Cell phones with hands free talksets are common place and represent a viable solution in the war room.  Subcontractors can call the individual who’s asking questions rather than transferring through an irritating automated system.  Fewer phones on the table allows more room for computers which are more worthy of their weight.  As an added plus, the cell phones can be set to vibrate thus reducing the ambient noise of the war room substantially.  Staff running to the printer don’t miss calls, it’s just a better way to conduct business.

Bid packet

Depending on the Invitation to Bid (ITB), or Request For Proposal (RFP), there may be extensive requirements for all that must be contained in the bid packet.  Bonds, Insurance Certificates, Licensing information, Schedule, MBE/WBE Subcontractor lists, etc.  Be sure to have absolutely everything that can be done in  advance completed the day before the bid, in duplicate.  Attach sticky notes to pages that must be completed at the last moment to make it easier for the bid runner to find them.  Include several working pens along with clear directions all the way to the bid delivery location.  Some clients office out of complex building campuses, it’s not acceptable to assume it will be obvious to your bid runner.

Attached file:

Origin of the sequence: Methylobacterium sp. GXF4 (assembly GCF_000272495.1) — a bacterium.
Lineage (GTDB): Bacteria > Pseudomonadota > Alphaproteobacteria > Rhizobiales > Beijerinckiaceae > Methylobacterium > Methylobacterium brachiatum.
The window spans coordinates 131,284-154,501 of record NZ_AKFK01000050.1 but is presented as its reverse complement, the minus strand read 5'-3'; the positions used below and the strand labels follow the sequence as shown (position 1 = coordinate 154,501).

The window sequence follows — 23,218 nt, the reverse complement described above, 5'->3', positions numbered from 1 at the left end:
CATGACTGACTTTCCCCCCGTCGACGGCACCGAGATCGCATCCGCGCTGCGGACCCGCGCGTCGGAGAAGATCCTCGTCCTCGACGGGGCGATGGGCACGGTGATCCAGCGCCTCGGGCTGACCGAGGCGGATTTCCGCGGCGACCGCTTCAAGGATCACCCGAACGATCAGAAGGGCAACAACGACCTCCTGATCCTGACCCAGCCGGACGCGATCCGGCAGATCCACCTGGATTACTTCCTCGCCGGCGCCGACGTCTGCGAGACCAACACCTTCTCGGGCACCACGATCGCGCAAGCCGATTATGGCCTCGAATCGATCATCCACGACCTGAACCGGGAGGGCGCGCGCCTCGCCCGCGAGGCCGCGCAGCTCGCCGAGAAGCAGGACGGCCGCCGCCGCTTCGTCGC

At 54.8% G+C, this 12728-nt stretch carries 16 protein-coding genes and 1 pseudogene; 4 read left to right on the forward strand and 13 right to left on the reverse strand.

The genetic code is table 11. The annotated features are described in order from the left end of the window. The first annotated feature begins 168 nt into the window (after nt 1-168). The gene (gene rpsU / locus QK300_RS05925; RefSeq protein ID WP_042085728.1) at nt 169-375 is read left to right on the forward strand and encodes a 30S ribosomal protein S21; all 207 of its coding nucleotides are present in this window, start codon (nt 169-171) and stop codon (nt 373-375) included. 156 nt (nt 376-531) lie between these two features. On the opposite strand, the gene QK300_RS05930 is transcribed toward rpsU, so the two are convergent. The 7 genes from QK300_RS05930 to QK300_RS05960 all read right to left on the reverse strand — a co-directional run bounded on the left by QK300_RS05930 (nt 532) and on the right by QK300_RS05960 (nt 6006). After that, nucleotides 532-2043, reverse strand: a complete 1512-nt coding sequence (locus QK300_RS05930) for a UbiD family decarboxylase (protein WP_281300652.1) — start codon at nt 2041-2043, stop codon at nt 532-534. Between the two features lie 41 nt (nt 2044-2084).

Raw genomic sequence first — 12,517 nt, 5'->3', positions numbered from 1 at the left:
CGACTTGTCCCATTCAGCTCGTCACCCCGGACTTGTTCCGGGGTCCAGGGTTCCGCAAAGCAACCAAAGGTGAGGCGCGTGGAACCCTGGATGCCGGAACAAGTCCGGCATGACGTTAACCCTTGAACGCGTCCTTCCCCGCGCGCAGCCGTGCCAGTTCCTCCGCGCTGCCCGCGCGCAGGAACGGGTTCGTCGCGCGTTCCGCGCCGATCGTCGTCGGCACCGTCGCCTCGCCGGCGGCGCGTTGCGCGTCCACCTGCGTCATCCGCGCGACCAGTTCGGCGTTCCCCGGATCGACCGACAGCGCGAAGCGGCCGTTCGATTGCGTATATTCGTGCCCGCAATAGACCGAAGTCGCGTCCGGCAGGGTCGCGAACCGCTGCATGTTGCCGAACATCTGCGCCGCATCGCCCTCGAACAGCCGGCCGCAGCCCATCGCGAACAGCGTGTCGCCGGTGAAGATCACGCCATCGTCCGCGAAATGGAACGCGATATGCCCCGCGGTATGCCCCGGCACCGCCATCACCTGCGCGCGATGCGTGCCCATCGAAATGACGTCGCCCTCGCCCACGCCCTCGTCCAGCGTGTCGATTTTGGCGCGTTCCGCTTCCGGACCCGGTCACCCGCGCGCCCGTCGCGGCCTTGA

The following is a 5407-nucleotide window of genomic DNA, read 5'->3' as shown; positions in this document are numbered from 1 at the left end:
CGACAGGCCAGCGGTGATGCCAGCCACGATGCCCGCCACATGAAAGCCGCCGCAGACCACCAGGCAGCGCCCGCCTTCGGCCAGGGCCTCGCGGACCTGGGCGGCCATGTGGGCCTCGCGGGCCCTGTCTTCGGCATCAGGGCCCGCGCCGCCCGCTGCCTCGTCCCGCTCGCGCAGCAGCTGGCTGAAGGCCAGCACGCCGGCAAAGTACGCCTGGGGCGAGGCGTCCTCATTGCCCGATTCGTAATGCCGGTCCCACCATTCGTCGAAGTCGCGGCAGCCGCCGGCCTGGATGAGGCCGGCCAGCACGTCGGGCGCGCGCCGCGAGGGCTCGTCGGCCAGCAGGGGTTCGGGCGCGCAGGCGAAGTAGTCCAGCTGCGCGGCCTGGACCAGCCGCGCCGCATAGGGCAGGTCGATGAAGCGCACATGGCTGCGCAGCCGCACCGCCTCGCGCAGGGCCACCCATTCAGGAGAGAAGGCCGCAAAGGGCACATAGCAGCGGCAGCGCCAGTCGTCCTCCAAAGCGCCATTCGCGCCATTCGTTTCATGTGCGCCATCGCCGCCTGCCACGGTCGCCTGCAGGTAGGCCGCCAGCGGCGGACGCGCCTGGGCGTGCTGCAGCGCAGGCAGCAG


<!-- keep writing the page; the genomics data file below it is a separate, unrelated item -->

Bid Runner

The bid runner needs to be on their way early enough to ensure that they may overcome any delays.  The runner should study their mobile phone’s signal and notify the team if they must maintain some distance from the delivery point to retain a signal.  The team should adjust their timetable accordingly if the bid runner will need extra time to make the delivery from a known-good reception area.  Many firms choose a junior employee to serve as bid runner figuring it’s a simple task.  Be sure that whoever is chosen, they are confident and calm and motivated.  Round the bid amount to make it easier to write down.   Read out the bid as single digit integers, for example $58,402.00 would be read as “five, eight, four, two, zero, two dollars”.  It’s much slower to hear and interpret “fifty-eight thousand, four hundred and two dollars” even though it’s exactly the same number of words.

As the bid runner to read it back to you.  Be patient and DO NOT INTERRUPT.  Stay calm and get it conveyed properly.

Abort mission

On rare occasion, there will be an error made by a subcontractor that causes them to withdraw their bid.  It’s possible that this call could come in just after giving the bid runner the final number.  Depending on the magnitude of the mistake, it may be necessary to abort the bid.  For that reason the bid runner should be instructed to abort the bid if their phone rings between the final number and delivering the bid.  The estimating team should be very conscious of this and should not call the bid runner looking for bid results even after considerable delay.

Bid results